The Notch1/c-Myc Pathway in T Cell Leukemia


The transmembrane receptor Notch1 is a member of the evolutionarily conserved family of developmental regulators originally identified in Drosophila melanogaster. Notch signaling plays essential roles in regulating cell fate in thymic, intestinal, vascular and neuronal development (1-5). Recent studies detect mutations in the Notch1 receptor in roughly half of patients with T cell acute lymphoblastic leukemia (T-ALL) (6). Although expression of an activated Notch1 allele has been shown to cause leukemia in mice, the molecular mechanisms whereby Notch1 mediates cellular transformation are unknown (7). To understand how Notch1 contributes to T cell leukemogenesis, we generated mouse leukemic cell lines where the expression of activated Notch1 was doxycycline-regulated. This cell line was used for gene expression profiling to specifically identify Notch1-regulated genes in leukemia. These studies revealed that Notch1 directly induces the expression of c-myc and that inhibition of Notch1 results in cell cycle arrest and apoptosis and decreased c-myc levels (8). These studies and those performed by Aster, Pear and colleagues in human T-ALL cell lines demonstrate that the direct Notch1-mediated activation of c-myc is required to maintain leukemic growth (8-10). Interestingly, the Notch1/c-Myc oncogenic pathway does not appear limited to T-ALL, as studies by the Efstratiadis group show that expression of intracellular Notch1 leads to mammary tumorigenesis and importantly, transformation appears at least partially c-myc dependent (11). Collectively, these studies begin to delineate how Notch1 mediates cellular transformation and raises the possibility that the Notch1/c-Myc pathway may contribute to human breast cancer and potentially other solid tumors.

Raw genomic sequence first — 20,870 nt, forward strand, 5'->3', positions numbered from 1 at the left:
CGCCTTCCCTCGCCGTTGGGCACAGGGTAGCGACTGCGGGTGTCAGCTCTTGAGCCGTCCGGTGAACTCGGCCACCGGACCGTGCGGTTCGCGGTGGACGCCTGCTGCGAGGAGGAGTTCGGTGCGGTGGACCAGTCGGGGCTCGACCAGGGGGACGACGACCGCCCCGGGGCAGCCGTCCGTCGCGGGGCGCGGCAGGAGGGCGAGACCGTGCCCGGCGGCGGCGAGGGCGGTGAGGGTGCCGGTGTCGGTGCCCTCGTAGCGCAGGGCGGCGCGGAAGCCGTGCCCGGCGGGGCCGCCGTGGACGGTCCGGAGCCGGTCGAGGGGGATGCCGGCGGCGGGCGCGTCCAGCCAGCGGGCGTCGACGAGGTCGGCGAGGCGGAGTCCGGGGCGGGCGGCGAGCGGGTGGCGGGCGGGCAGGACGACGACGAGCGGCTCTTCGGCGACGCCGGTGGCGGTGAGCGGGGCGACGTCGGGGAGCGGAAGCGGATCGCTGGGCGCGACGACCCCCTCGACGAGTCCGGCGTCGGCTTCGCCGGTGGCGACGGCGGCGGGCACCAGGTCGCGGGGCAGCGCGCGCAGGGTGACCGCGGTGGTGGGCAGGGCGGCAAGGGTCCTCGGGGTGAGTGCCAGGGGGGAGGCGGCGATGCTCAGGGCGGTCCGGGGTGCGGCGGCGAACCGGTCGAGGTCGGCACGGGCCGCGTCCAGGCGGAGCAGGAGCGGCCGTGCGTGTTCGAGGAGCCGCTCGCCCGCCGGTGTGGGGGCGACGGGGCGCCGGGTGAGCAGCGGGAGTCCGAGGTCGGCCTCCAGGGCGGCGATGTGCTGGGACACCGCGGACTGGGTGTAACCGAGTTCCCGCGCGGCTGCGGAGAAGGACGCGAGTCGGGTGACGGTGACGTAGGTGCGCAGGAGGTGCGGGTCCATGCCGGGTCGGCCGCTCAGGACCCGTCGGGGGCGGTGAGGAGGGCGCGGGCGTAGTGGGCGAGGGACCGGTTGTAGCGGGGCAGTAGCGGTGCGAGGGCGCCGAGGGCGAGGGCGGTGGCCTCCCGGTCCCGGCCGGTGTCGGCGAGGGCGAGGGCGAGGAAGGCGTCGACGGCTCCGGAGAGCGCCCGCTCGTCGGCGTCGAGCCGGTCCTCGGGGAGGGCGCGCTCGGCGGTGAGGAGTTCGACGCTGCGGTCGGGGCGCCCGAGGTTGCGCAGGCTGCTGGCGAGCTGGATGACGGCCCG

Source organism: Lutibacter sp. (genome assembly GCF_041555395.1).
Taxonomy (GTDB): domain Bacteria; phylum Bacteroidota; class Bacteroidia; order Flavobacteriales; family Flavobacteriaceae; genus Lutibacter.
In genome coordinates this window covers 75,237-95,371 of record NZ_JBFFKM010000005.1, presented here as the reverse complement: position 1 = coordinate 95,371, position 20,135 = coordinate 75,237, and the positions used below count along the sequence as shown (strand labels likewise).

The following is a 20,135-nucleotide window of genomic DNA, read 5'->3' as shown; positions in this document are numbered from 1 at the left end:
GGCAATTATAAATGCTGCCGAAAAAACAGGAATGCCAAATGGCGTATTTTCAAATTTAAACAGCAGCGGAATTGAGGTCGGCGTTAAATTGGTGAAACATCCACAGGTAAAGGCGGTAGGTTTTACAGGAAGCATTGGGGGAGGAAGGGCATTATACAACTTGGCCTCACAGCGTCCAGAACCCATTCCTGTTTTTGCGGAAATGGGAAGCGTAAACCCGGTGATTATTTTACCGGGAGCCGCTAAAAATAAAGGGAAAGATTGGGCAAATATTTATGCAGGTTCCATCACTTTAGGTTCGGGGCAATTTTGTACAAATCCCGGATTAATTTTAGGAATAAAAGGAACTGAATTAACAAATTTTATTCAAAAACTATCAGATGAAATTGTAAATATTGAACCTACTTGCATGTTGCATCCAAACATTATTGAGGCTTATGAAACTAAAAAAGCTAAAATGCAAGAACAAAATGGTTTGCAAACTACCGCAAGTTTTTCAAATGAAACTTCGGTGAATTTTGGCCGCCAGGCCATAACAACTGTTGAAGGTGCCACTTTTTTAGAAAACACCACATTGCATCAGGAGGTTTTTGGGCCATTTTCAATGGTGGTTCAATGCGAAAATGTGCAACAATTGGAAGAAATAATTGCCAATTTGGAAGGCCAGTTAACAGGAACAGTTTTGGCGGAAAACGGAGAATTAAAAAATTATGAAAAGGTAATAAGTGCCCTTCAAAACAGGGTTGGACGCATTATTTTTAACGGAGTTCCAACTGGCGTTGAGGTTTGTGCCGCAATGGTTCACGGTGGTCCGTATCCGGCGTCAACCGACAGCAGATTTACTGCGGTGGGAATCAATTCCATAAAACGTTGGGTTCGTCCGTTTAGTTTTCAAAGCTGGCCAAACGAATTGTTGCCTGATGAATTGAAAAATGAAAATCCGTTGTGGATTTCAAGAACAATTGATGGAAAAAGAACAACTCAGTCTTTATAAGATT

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The Notch1/c-Myc Pathway in T Cell Leukemia